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Virtual Reality crash used in road safety campaign

A virtual reality public service advertisement will show young people what is like experience a car crash.

Northern Ireland Fire & Rescue Service (NIFRS) has launched the 'Your Choice' road safety education programme aimed at young drivers and passengers aged between 16 and 24-years-old.

The "extremely hard-hitting" virtual reality simulation using specially designed goggles and headphones immerses the user as a front-seat passenger in a car which is being driven erratically before being involved in a road traffic accident.

Flashing imagery is used to recreate the experience of a crash and the viewer then experiences the dramatic sights and sounds of emergency services arriving on the scene and cutting open the vehicle as they attempt to rescue the casualties.

Alan Walmsley, Assistant Chief Fire & Rescue Officer & Director of Community Protection said in a statement on the NIFRS website: "This technology allows every user wearing a headset to experience the stark reality of being trapped in a vehicle and to observe up close the work of the emergency services at the scene of road traffic collision.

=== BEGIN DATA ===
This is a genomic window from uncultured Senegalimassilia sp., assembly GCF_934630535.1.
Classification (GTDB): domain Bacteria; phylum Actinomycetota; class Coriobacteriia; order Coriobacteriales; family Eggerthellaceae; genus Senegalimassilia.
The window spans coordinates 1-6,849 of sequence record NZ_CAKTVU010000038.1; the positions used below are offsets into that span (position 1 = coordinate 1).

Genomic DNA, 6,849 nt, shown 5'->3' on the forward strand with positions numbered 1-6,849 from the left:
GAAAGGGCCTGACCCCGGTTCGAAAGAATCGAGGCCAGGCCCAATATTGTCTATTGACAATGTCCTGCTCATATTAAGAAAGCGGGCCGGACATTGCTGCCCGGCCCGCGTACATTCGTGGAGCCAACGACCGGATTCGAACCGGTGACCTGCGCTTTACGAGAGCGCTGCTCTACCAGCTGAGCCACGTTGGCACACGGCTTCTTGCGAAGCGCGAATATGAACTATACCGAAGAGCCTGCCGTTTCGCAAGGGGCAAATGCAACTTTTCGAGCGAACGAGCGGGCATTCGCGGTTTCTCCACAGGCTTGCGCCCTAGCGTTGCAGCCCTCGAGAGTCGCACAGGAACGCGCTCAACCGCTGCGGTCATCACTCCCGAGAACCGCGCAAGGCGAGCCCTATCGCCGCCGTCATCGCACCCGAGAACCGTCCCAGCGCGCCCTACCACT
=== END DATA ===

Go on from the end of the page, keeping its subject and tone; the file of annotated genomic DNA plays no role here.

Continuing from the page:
"It's uncompromisingly direct and honest. We are reminding young people that they have a choice to decide what kind of road user they and their passengers will be. Those decisions are vital to their safety and the safety of other road users."

In 2017, 823 people were seriously hurt and 63 died in road crashes in Northern Ireland. The 16-24-year-old age group are statistically more likely to be involved due to irresponsible road user behaviour.

Ken Webb, Principal of South Eastern Regional College in Lisburn, where the programme was launched said: "The virtual demonstrations were extremely hard-hitting, and we hope it will hit home with our young people the consequences of poor decision making and highlight the dangers on our roads.

"The elements of the event will help to engage our students in considering the role that they have in preventing deaths and serious injuries on the roads.

"The event really hit a nerve with our students and made them think - which is what the event was all about."

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